The concept of a cold radiating plasma boundary has been proposed as a solution to the problem of power exhaust in magnetically confined fusion plasmas. We describe experiments to study the impact of the radiating impurities on transport processes in the plasma boundary and the plasma core in the tokamak TEXTOR.

The injection of impurities (neon, silicon, or argon) leads to the formation of a radiating plasma boundary where up to 90% of the input power can be distributed to large wall areas, thereby strongly reducing the convective heat flux density onto the plasma-facing components. At high plasma densities the impurity seeding leads to a transition to an improved confinement state termed the radiative improved mode. This operational scenario combines high density and high confinement with power exhaust by radiation under quasi-stationary discharge conditions.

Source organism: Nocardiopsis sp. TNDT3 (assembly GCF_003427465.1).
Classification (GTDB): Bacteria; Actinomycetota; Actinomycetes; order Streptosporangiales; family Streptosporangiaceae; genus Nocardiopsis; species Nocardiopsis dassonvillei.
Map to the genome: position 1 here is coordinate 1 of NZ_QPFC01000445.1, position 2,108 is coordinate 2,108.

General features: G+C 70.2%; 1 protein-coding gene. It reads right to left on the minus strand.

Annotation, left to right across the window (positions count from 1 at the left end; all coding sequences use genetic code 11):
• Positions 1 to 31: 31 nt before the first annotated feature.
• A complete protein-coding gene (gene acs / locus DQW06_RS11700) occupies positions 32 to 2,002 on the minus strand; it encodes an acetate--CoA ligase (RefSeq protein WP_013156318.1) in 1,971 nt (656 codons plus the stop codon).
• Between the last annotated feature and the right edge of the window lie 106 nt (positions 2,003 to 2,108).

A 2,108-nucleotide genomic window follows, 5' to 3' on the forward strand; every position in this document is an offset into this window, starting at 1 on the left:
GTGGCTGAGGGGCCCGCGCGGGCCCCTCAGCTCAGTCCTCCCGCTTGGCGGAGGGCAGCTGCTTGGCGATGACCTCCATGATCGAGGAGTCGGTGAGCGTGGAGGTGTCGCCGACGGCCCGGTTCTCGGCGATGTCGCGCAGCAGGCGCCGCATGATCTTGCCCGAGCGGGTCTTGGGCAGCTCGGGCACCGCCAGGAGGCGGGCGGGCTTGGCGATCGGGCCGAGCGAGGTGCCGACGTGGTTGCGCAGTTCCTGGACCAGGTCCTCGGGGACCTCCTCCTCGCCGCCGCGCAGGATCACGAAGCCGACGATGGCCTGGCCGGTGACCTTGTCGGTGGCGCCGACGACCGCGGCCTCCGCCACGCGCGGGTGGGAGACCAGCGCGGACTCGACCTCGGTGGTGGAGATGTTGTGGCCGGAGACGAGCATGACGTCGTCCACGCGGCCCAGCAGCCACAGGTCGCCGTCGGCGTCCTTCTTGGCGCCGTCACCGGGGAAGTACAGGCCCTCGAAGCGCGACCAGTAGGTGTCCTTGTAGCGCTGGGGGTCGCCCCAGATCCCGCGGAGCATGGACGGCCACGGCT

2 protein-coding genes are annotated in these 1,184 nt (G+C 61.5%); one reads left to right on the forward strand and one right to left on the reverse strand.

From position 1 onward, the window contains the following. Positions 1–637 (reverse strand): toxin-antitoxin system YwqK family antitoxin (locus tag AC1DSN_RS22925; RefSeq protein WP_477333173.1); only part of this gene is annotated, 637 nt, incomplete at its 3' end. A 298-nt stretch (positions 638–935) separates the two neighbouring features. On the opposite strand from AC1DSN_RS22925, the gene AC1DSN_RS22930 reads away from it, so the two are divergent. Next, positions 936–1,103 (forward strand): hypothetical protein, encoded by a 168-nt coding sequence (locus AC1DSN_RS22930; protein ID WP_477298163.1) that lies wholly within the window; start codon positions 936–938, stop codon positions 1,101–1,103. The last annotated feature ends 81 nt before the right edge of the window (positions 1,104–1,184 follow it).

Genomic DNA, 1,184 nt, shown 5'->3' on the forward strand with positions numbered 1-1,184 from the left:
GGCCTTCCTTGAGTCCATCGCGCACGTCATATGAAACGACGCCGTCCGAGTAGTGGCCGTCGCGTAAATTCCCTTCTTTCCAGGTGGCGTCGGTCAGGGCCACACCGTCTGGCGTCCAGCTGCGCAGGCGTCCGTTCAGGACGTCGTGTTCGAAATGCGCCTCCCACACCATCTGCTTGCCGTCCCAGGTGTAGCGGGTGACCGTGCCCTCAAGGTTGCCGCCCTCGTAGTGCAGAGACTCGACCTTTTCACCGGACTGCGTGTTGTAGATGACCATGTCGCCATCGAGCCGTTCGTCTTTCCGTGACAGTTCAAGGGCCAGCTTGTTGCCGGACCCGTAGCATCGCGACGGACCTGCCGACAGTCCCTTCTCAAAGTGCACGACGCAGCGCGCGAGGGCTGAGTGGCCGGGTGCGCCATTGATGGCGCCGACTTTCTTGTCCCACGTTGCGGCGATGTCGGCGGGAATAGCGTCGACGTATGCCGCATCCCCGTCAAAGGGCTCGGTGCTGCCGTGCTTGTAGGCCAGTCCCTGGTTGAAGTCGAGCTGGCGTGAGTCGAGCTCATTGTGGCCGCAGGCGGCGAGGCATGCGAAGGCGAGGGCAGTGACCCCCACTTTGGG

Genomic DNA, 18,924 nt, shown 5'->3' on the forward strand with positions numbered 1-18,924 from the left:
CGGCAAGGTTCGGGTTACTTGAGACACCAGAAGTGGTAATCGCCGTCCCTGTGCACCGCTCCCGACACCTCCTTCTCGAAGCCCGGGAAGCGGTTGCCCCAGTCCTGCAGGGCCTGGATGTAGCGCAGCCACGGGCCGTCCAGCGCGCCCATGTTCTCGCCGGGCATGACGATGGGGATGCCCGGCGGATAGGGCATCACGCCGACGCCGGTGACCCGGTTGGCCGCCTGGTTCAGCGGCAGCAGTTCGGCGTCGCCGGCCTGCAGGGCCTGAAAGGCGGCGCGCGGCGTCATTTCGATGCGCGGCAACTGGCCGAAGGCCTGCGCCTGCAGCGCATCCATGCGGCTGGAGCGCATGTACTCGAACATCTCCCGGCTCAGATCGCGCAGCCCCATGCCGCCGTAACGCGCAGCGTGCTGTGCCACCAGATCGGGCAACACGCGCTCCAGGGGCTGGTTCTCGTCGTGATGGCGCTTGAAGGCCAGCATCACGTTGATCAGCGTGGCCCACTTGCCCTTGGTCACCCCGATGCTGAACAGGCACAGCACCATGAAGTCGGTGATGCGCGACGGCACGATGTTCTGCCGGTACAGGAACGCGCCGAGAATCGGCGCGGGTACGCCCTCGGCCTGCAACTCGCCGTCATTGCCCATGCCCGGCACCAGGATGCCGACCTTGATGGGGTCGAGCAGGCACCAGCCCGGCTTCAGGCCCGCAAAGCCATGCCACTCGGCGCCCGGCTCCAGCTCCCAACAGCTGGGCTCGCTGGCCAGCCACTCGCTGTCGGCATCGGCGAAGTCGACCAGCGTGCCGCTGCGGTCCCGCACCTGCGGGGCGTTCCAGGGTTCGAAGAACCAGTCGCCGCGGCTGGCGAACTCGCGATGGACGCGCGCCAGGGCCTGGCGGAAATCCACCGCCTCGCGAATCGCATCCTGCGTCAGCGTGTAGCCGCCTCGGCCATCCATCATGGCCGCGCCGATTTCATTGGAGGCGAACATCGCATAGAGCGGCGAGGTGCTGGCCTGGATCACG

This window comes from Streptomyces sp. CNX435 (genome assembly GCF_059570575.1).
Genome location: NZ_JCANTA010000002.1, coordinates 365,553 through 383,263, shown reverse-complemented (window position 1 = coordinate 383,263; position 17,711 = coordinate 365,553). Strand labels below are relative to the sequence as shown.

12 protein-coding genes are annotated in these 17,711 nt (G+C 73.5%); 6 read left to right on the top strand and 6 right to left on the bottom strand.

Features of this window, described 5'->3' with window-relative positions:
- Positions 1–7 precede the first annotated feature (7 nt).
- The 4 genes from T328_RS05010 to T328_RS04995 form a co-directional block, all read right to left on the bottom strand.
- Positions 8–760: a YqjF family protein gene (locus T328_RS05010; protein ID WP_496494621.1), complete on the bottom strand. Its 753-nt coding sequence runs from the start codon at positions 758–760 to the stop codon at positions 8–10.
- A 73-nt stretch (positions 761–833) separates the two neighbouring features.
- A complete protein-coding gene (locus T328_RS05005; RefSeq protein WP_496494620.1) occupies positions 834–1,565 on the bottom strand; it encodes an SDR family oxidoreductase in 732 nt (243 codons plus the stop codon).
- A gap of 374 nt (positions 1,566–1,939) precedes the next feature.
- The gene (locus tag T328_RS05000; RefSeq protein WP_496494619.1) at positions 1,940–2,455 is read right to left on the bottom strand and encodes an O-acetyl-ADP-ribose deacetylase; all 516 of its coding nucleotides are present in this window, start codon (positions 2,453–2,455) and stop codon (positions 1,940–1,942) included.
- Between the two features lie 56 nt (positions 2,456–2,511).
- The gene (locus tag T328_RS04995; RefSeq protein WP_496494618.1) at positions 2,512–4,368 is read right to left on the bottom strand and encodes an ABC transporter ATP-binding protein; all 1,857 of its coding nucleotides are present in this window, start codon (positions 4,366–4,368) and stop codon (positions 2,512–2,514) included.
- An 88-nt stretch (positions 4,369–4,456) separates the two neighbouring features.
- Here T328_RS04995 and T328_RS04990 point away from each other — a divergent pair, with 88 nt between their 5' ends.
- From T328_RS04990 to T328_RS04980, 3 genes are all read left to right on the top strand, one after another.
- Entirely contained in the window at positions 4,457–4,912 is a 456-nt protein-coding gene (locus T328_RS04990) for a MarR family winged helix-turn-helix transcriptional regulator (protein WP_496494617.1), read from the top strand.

The confinement improvement can be explained by a reduction of transport caused by the ion temperature gradient mode. This reduction is initiated by the impurity content and amplified by a characteristic steepening of the density profiles of the background plasma. The extrapolation of the results obtained in TEXTOR, based on experiments in larger devices, is discussed.